The words are right there. On the tip of her tongue.

But they can’t come out. And 85-year-old Princeton resident Araxy Foster knows they never will.

One of America’s 750,000 stroke victims, Foster comprehends fully every word spoken by her children, home aide, and the pastor at Nassau Presbyterian Church. But her verbal replies cannot be understood by any of them.

A few miles down the road from the Foster home, in Lingraphica’s new Carnegie Center suite, CEO Andrew Gomory sits adjusting a device that he believes might relieve Foster’s agonizing communication disability, and all its pent up frustration. Already the Lingraphica laptop and hand-held SmallTalk devices have helped thousands of stroke victims reconnect with the world around them.

Strokes, explains Gomory, result from either a blood clot or a bleeding vessel rupture, which cuts off the vital, oxygen-rich blood supply to the brain. They might follow a blow from without or a tumor within. Either way, this trauma can interrupt communication on the incoming side: the ability to understand either spoken or written messages. Or it might disable a person’s outgoing communications, leaving her unable to either form or find the necessary words. Each individual’s limitations vary, and might be any blend of these problems.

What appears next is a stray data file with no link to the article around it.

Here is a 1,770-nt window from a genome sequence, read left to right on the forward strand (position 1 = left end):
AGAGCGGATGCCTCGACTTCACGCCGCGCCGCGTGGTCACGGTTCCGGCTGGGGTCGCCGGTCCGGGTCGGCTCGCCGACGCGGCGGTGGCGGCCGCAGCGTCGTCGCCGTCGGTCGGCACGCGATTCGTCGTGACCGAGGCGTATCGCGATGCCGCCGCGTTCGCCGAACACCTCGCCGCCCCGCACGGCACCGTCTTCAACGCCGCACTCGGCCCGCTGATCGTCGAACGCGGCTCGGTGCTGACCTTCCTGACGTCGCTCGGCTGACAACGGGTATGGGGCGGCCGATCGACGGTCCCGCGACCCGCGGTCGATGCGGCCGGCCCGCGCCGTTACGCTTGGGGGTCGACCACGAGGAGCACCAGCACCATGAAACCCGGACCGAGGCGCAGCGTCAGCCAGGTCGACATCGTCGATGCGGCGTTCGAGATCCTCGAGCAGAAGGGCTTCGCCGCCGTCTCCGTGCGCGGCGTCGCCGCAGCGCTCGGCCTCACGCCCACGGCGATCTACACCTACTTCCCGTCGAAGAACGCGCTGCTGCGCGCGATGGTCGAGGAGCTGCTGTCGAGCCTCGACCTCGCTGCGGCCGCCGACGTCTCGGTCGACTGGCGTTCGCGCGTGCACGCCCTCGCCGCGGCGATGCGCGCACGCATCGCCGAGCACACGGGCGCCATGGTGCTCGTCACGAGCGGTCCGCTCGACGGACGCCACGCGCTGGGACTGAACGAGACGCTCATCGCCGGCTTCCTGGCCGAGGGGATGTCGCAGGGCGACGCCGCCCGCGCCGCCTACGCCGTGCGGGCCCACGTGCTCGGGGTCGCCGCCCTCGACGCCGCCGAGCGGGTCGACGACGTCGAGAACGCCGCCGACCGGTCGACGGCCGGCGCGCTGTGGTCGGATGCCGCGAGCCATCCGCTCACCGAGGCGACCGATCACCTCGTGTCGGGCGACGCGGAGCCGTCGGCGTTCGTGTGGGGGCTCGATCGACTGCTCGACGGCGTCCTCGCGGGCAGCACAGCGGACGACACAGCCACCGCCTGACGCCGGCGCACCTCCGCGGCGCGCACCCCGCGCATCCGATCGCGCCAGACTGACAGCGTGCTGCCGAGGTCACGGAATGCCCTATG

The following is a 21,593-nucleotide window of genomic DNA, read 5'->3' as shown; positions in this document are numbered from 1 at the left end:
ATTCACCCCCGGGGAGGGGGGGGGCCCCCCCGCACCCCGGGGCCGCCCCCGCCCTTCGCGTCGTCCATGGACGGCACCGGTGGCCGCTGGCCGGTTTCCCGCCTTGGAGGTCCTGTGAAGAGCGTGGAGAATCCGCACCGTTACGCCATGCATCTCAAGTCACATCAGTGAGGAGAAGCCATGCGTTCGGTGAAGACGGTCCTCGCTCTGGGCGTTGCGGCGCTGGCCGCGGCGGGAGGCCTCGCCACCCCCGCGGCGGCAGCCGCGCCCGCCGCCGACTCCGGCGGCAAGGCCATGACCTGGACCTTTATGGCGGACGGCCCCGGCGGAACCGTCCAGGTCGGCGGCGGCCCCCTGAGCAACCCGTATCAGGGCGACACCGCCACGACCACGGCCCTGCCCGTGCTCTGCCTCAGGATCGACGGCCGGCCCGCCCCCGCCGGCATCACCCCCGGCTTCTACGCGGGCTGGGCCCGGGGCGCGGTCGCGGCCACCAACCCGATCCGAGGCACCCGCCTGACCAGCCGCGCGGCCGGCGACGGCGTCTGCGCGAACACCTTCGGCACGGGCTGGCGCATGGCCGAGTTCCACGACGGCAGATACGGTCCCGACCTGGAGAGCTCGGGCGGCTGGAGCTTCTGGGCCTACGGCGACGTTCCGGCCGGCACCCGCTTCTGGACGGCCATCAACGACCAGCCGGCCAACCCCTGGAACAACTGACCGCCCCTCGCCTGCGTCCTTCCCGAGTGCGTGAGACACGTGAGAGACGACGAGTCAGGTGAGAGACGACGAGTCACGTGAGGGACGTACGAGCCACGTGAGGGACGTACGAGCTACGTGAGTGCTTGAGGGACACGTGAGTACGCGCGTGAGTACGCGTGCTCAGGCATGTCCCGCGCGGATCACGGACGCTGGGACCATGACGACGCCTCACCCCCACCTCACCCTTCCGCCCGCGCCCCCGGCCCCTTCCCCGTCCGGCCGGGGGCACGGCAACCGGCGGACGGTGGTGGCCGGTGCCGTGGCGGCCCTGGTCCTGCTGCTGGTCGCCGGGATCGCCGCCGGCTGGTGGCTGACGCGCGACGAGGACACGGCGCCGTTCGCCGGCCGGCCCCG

The disability can be temporary or permanent, yet 25 percent of those suffering a first stroke will have a recurrence within five years, increasing their odds of permanent damage. Right handers receiving a trauma to the left side face a greater communication-loss risk since their language centers are bunched mostly in the left temporal and parietal brain lobes. Left handers, having language centers more evenly spread, stand a better chance. But all stroke victims equally might be stricken with paralysis, body numbness, and ongoing pain.

In the back of Lingraphica’s new offices, technicians perch amid stacks of MacBook laptop computers. At their stations they transform these 15-inch laptops into dedicated, touch-screen communicators that will allow stroke victims to both retrain and express themselves with a finger tap.